The consequences can be devastating, Ms. Shaw found.
“When they realize that they've been taken and their money is gone, there is fear,” she said. Many are worried about how they'll survive, she said, and there's also a “sense of inadequacy” because they failed to see they were being duped.
Many seniors worry they'll lose their independence and the freedom to make their own decisions if they admit to being conned or defrauded, Mr. Liersch said. He urges advisers not to be judgmental and emphasizes framing conversations in such a way that seniors aren't made to feel guilty for having put their faith in someone who took advantage of their trust.
Another factor that makes it difficult for some victims to come forward is that suspected perpetrators are often members of their family or someone close to them, such as a friend or caregiver. In the InvestmentNews survey, 65% of advisers identified a family member as a suspected perpetrator, while 30% pointed to a friend or acquaintance and 30% said it was a caregiver. (They were able to identify more than one type of perpetrator.)
Bank of America Merrill Lynch surveyed its advisers last year to identify the most common perpetrators of elder financial abuse and found that 71% cited children of the victim, with 32% flagging other family members and 18% identifying anonymous fraudsters. (They also were able to identify more than one type of perpetrator.)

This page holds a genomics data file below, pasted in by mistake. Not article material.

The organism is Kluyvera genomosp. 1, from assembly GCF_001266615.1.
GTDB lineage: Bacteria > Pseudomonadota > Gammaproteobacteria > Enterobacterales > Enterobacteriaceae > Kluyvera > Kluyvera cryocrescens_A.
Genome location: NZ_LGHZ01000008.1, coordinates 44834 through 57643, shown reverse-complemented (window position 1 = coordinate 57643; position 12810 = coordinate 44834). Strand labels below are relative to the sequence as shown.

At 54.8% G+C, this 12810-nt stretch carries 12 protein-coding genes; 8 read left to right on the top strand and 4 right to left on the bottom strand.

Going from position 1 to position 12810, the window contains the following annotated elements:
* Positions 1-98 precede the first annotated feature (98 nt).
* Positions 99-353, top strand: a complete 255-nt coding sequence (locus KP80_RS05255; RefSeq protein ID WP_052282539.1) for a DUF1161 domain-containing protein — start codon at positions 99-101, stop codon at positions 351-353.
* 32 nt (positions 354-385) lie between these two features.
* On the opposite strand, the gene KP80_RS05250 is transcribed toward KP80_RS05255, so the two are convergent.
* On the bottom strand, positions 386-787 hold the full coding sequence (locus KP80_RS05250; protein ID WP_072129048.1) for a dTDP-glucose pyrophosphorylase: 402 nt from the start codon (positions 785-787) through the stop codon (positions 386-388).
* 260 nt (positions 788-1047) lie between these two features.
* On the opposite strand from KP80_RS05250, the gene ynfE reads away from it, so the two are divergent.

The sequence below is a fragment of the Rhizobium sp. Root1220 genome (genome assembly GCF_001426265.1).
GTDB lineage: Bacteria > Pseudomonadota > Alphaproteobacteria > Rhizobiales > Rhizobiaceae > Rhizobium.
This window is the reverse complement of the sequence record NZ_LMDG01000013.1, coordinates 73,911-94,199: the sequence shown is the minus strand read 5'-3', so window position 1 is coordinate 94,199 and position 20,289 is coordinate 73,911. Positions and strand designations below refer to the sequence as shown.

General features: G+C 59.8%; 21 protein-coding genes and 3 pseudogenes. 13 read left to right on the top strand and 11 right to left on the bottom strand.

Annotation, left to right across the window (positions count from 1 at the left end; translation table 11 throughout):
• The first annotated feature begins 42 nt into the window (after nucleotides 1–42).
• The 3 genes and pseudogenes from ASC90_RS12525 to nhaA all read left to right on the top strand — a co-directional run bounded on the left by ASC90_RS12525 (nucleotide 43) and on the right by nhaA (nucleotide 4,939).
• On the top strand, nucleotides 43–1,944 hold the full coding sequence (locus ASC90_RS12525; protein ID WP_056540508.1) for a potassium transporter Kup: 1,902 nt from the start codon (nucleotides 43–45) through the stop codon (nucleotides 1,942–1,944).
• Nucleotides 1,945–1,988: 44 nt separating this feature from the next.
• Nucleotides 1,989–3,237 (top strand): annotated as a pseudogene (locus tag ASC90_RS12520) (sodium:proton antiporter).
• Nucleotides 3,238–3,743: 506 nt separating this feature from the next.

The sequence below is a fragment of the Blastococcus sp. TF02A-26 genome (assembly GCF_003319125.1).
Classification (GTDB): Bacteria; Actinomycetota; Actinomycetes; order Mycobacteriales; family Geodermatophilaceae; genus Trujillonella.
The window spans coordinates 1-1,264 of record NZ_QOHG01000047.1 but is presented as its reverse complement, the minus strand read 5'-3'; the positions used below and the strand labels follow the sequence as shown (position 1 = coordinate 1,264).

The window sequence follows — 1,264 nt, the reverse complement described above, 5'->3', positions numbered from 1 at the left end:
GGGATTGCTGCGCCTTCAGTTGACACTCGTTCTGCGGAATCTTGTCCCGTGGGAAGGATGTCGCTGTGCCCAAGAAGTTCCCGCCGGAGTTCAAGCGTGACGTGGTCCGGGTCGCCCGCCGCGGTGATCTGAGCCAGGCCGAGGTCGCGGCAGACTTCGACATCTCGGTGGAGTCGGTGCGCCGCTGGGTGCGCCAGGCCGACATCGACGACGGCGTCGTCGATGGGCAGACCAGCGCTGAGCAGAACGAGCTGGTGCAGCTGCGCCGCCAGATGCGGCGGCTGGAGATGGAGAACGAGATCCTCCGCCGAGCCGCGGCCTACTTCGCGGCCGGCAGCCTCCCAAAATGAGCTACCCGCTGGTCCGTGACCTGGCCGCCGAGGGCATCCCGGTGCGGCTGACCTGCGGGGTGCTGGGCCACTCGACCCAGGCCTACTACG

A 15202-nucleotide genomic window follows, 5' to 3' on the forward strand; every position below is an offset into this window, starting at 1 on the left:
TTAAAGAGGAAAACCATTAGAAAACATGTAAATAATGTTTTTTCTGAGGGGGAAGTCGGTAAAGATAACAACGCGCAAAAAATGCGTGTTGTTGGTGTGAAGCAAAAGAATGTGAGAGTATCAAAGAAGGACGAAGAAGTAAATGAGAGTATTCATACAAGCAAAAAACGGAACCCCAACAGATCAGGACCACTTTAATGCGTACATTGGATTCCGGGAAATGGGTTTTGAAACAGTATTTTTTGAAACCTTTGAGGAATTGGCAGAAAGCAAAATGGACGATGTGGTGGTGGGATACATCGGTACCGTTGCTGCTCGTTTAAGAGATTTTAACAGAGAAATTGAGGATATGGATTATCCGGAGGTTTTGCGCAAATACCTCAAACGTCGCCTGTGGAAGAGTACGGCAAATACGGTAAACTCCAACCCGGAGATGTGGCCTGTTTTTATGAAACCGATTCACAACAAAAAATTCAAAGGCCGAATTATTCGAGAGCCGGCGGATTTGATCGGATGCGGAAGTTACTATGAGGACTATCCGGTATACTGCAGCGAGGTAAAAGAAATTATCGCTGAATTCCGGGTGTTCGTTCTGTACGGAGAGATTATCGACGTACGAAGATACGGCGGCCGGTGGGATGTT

The emotional complexity of the situation makes for difficult conversations, particularly when family is involved. Victims may be protective of the person who's manipulating them, especially when it's a daughter or son.
“You're telling her she somehow needs to rip out a part of her own heart,” Ms. Shaw said.
Even as they're being exploited, victims may have a sense of guilt because they believe they've raised their daughter or son as a “good moral person,” she said. They might question their own role and ask themselves what they did wrong as a parent, Ms. Shaw said.
Elder financial exploitation is where domestic abuse was a few decades ago, according to Ron Long, director of regulatory affairs for Wells Fargo's brokerage business. “Folks would say, 'That's a family situation, they can work it out,'” he said.
Ms. Shaw agrees.
“We need to talk about it more,” she said. “It's hard to talk about.”
While most advisers are concerned about preventing elder abuse, the InvestmentNews survey showed that 39% of advisers identified financial professionals as the suspected perpetrators of elderly financial exploitation.
Take, for example, a blind widow, and her husband while he was alive, who for 20 years trusted their broker, Hank Mark Werner, of Northport, N.Y., to handle their accounts in their best interests, according to Finra. After her husband's death, Mr. Werner visited the widow, who had extraordinary living expenses because she was severely debilitated and required in-home care.
The relationship didn't end well.
In August, Finra filed a complaint against Mr. Warner, charging him with securities fraud for churning the account of the 77-year-old widow to boost his compensation. Over a three-year period, he had charged her more than $243,000 in commissions, leaving her with $184,000 in net losses, according to the complaint Finra filed.
Mr. Werner's employer, Legend Securities Inc., fired him in March 2016.